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Research into Idiopathic Pulmonary Fibrosis

Action for Pulmonary Fibrosis Mike Bray Fellowship

Monday, February 5, 2018

Elizabeth Bray, founding trustee of the charity Action for Pulmonary Fibrosis, talks about the launch of the APF Mike Bray Fellowship in memory of her late husband. Elizabeth has been involved with the charity since its inception in 2013 alongside Mike who was the founding chair of trustees.

Mike was diagnosed with IPF in 2005. We had never heard of it and information on the internet was frightening.  As a family it was devastating as he had always been fit and active and had no other health issues. He was relatively stable for four years and then started to decline rapidly until by early 2010 he was very ill, on oxygen 24 hours a day and very restricted in what he could do. He was fortunate to receive a successful single lung transplant at Papworth hospital in June 2010. He resumed a more or less normal life until he suddenly became ill in late 2016, surviving only a few weeks.  

Although often considered a rare disease, IPF is on the increase, with an estimated 30,000 patients in the UK. It has a poor prognosis, with average survival of 3-5 years after diagnosis.

During these six years, feeling so grateful to receive this life extension, Mike was passionate about helping others, raising awareness of the disease and supporting patients and their families. He was determined that others would not face the lack of information and support that we had.

We are a young charity and have been very delighted with how quickly we have been able to allocate a substantial sum for research. Two years ago we decided to set up a separate research fund. The amount we could raise for the fund depended on the support we had from donors and fundraisers. We are extremely pleased, after fewer than five years, to be able to provide £300,000 for research. In early 2017 it was decided that APF would offer these funds for a research fellowship. As the founding chair had recently passed away it was decided to offer it in his memory.

The charity’s vision is a world in which everyone affected by pulmonary fibrosis has a better future. All our trustees have either a personal or professional connection with the disease. 

We work to raise awareness of pulmonary fibrosis, particularly Idiopathic Pulmonary Fibrosis (IPF), which is the more common form of the disease and has no known cause. We also support patients and family members living with the disease. Right from the beginning we aimed to fund research to better understand the disease and find better treatments and hopefully, a cure.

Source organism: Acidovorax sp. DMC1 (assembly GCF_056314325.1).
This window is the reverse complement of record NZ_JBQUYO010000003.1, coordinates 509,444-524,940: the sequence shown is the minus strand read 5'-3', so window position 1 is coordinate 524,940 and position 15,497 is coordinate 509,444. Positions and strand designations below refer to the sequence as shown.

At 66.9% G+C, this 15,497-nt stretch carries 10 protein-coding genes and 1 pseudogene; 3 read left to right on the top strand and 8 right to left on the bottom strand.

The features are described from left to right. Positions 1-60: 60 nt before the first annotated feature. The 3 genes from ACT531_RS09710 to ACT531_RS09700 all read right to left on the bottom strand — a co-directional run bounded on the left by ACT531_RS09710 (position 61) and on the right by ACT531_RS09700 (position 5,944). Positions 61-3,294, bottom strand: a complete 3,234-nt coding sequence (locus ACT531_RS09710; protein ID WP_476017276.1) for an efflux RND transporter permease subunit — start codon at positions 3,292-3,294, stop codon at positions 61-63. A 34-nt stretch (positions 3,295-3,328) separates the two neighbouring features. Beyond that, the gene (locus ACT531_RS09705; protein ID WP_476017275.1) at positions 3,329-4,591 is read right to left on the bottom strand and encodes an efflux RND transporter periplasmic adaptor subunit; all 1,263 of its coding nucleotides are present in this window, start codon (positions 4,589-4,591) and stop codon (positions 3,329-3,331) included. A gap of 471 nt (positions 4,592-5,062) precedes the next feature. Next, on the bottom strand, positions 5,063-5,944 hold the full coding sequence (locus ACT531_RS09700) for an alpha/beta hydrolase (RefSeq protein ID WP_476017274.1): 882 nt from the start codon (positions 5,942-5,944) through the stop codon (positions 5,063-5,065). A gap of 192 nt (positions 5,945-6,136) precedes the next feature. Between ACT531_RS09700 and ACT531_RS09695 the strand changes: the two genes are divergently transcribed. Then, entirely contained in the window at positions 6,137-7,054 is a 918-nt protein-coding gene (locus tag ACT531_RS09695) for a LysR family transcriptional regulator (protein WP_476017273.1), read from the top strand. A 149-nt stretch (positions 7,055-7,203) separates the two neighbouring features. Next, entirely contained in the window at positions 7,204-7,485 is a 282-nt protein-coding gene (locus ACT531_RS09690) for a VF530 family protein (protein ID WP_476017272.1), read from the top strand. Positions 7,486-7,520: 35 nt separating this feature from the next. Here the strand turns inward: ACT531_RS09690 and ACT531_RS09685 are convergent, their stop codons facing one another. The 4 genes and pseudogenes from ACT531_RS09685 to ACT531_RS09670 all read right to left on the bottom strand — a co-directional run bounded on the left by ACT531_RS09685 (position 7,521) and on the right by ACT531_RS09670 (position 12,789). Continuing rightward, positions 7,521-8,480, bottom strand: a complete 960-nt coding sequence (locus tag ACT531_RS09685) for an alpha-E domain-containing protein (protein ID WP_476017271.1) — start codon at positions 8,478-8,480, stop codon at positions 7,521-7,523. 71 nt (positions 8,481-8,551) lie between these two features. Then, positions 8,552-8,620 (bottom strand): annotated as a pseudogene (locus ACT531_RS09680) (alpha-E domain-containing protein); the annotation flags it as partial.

We are extremely pleased, after fewer than five years, to be able to provide £300,000 for research.

Although often considered a rare disease, IPF is on the increase, with an estimated 30,000 patients in the UK. It has a poor prognosis, with average survival for an IPF patient of 3-5 years after diagnosis. There has been relatively little research into IPF, despite the fact that 5,000 people die of the disease each year in the UK. There is, however, some hope with more research being undertaken over the last few years. This needs to continue and to expand.   

There is greater awareness of IPF than there used to be, particularly for patients, through the increasing number of patient support groups around the UK. We are proud to have grown the number of support groups from a handful when the charity started to 50 and growing in 2018.    

We need this to continue and APF will work hard to see that it does. We need to see much more work in increasing understanding of the disease by health professionals and amongst decision makers so that work that has been done, for example on the NICE Guideline 163 and IPF Quality Standard will be further developed and fully implemented across the UK.  

Mike would have been honoured to have a research project in his name. Being a patient and understanding so well the effects of IPF on the patient, their family and friends, he worked hard to raise awareness and to encourage actions to improve the treatment and care for all IPF patients. This grant will help to contribute to these improvements.

Particularly, I hope that much more research will be carried out and real progress can be made in understanding the disease and its causes, so that effective treatments can be found, to ensure that those diagnosed with IPF do not endure the experience of Mike and our family.

Applications for the APF Mike Bray Research Fellowship have now closed. Please visit http://www.actionpulmonaryfibrosis.org/ for more information on IPF research and access to support.